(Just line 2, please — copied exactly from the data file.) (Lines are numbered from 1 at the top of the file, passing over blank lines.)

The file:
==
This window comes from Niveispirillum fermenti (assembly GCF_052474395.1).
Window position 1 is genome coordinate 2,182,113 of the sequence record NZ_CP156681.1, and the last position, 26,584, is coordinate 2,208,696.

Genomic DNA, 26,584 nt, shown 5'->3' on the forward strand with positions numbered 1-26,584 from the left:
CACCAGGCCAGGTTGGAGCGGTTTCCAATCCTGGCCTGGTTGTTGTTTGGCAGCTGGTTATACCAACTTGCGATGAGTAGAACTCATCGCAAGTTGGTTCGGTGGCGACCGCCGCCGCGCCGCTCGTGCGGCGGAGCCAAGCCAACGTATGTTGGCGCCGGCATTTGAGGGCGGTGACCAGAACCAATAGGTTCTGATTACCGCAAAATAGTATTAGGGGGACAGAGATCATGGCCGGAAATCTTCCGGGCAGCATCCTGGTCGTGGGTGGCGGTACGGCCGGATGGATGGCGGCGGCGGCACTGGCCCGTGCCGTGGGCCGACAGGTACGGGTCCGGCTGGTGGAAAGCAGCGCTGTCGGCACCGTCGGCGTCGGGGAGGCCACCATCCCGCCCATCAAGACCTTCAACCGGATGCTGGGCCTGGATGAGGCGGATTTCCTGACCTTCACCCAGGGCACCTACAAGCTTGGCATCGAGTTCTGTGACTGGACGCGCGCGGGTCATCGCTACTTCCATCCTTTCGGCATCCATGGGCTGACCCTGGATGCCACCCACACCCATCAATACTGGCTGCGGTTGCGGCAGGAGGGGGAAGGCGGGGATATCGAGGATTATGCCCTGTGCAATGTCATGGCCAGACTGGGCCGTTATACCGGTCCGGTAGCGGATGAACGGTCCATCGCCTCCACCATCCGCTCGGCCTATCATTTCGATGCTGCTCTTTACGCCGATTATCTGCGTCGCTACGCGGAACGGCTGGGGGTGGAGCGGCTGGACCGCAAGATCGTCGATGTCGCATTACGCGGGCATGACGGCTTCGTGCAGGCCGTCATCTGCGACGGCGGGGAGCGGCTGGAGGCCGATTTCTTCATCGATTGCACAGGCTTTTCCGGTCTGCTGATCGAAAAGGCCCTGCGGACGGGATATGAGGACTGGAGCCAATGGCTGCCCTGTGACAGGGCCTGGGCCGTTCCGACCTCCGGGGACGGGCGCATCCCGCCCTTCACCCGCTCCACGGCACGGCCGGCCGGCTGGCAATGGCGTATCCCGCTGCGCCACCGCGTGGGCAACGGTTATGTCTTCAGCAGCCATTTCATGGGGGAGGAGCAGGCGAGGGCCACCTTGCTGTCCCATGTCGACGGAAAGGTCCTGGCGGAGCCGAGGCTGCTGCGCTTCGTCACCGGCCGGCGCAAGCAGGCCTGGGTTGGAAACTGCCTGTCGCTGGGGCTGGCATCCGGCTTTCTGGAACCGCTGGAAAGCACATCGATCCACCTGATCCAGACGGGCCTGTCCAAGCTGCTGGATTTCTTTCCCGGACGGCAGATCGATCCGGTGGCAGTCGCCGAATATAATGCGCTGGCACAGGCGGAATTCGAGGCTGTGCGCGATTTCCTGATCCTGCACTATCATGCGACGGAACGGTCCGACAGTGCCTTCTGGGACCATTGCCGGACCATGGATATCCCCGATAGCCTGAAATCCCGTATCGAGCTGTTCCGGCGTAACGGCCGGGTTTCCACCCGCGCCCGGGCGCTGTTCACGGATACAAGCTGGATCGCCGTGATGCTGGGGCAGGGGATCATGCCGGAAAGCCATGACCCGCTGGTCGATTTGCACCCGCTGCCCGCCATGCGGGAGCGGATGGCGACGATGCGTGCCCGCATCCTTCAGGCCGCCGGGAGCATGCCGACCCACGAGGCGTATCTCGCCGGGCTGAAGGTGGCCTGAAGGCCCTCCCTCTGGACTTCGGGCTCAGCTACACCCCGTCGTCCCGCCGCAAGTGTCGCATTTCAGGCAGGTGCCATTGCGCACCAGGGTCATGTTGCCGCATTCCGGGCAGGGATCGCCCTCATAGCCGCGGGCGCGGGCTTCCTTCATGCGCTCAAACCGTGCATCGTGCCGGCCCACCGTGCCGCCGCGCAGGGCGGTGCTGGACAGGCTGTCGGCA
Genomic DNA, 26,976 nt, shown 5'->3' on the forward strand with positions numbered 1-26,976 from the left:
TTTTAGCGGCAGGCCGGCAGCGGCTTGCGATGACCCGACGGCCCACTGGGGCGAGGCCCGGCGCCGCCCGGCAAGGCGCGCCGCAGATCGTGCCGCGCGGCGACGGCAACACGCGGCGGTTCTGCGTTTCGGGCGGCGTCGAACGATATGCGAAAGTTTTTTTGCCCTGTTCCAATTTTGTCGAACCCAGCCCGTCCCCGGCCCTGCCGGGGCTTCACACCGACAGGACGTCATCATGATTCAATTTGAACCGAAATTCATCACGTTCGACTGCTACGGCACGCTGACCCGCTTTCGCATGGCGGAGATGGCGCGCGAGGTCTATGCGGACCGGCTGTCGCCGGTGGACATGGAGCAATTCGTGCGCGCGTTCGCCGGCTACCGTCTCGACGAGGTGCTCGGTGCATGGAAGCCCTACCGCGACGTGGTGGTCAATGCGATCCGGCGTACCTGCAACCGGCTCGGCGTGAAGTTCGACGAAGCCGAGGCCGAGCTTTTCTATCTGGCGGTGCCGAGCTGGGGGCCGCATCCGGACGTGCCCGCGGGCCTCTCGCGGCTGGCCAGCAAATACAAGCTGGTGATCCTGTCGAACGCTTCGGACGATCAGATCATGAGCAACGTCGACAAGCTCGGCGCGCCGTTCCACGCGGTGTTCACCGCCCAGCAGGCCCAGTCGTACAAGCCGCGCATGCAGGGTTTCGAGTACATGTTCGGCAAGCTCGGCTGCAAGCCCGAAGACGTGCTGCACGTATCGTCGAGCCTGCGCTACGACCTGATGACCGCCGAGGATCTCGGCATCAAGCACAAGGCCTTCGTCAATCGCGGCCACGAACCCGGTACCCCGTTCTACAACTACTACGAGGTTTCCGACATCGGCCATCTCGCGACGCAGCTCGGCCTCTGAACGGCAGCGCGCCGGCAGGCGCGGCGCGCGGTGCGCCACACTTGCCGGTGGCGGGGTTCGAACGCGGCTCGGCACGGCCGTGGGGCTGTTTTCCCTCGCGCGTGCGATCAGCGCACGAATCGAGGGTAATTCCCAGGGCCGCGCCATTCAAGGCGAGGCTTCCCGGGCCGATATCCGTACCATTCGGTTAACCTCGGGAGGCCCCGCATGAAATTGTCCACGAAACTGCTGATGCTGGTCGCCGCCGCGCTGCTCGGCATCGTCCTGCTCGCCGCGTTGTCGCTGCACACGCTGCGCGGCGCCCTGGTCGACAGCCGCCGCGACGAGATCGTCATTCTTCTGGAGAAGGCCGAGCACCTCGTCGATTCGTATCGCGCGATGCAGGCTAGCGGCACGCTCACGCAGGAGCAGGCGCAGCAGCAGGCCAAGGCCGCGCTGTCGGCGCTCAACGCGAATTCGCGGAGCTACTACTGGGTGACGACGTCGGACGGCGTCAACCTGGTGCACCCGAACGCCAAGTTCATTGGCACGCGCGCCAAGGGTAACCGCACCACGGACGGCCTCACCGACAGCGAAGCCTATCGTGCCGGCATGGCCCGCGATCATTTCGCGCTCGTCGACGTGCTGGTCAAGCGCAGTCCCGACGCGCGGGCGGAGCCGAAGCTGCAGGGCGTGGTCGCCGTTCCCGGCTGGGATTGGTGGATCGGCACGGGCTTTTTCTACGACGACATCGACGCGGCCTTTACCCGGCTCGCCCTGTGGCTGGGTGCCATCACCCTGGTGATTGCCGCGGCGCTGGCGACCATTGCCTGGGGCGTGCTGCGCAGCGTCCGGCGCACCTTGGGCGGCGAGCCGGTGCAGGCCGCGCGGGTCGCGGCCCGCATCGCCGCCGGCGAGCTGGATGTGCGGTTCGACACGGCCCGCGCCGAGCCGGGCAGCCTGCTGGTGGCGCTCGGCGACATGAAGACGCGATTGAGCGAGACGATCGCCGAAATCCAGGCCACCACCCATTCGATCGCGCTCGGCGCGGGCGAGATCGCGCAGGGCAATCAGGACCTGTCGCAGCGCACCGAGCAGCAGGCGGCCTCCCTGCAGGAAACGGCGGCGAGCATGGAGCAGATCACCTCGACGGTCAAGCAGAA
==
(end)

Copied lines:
Window position 1 is genome coordinate 2,182,113 of the sequence record NZ_CP156681.1, and the last position, 26,584, is coordinate 2,208,696.